Sports Illustrated described Harvey Penick as “golf’s Socrates – the game’s greatest teacher and philosopher.” Tall praise, yet the record suggests those words don’t overtop the legacy of Harvey Penick. Late in life Penick, with co-author Bud Shrake, published Harvey Penick’s Little Red Book: Lessons and Teachings from a Lifetime in Golf, and it quickly became the bestselling golf book in history. They followed it up with several more volumes and they also became bestsellers.
Before publishing his insights into life and golf, however, Penick coached the Texas Longhorns to 21 Southwest Conference Championships in 31 years. And, at Austin Country Club, where he was head golf pro for 50 years, Penick taught scores of top-tier professionals and thousands of “wannabes” how to “take dead aim.”
Socrates had Plato, and Penick also had disciples. Most famously, Ben Crenshaw and Tom Kite – two of the finest players in history – were both coached by Harvey Penick. Although Kite is slightly older, the two men grew up together in Austin, played on UT teams that won the NCAA national championships in 1971 and 1972, and went on to win multiple majors and be enshrined in the World Golf Hall of Fame. Both men have also paid it forward, as can be seen in the careers of Mark Brooks, Justin Leonard, and – most recently – Jordan Spieth.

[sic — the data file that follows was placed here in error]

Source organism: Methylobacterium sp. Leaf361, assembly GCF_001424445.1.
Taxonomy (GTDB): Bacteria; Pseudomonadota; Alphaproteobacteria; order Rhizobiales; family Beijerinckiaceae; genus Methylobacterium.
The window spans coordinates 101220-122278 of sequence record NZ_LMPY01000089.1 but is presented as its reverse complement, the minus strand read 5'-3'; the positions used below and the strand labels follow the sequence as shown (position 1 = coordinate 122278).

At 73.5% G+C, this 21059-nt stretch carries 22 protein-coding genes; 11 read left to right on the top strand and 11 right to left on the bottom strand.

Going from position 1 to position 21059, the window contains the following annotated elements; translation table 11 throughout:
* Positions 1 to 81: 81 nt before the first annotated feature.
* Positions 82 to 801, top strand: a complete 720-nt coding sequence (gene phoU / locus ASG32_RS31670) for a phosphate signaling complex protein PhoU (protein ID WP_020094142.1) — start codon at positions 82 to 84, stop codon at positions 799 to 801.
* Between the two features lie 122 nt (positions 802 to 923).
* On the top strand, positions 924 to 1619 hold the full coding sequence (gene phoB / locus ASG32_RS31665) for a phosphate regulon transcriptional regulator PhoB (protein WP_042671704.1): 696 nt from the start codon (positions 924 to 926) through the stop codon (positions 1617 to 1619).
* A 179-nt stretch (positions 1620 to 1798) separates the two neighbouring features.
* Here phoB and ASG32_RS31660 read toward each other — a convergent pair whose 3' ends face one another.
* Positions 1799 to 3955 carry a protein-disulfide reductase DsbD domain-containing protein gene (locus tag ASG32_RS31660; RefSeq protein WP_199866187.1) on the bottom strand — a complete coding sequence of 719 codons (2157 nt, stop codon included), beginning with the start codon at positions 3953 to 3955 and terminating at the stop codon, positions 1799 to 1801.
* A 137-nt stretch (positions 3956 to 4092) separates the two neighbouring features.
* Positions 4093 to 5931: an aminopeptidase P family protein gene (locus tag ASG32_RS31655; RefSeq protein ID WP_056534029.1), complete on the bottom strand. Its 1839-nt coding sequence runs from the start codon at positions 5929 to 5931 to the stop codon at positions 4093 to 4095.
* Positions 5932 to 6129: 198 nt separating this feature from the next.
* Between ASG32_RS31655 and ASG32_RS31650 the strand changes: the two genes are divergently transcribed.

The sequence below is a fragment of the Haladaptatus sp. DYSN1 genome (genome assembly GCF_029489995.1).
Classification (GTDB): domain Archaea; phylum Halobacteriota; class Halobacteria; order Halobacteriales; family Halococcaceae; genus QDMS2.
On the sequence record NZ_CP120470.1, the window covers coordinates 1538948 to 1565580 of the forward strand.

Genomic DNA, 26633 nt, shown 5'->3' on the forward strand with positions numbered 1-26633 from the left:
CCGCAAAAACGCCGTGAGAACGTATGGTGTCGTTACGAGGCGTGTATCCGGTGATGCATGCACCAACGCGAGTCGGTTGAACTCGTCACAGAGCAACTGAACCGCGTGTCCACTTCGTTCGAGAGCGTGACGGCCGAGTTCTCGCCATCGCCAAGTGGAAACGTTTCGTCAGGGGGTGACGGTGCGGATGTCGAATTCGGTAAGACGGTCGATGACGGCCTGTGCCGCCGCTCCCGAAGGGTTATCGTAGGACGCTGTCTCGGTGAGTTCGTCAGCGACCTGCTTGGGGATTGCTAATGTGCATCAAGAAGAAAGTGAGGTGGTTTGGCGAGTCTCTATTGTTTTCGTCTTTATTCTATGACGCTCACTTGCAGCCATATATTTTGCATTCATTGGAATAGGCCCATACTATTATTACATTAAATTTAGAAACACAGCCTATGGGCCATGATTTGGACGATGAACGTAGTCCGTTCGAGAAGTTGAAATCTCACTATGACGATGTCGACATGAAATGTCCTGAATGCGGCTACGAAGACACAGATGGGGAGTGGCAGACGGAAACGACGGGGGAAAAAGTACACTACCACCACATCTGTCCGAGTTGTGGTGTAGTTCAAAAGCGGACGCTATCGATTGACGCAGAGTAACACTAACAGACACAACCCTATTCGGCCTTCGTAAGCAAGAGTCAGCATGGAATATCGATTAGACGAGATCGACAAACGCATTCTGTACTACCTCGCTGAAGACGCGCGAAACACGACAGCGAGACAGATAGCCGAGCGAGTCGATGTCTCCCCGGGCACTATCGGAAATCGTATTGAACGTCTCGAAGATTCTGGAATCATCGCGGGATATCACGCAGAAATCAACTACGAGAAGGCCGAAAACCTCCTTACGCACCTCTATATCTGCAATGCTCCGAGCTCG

Tom Kite; Ben Crenshaw and his manager, Scott Sayers; and Tinsley Penick, the son of Harvey Penick and his father’s successor at the Austin Country Club, have all contributed personal memorabilia to the Stark Center, including personal scrapbooks, a Masters trophy, and the original “Little Red Book.” Their generosity has made this exhibition possible, and it will allow future researchers to access the material. Additional photographs in the exhibit are on loan from the LA84 Foundation in Los Angeles and the renowned photographer Stephen Green-Armytage of Sports Illustrated.
Click here to read Terry Todd’s blog on Ben Crenshaw, Tom Kite, and Austin’s surprisingly rich golf history.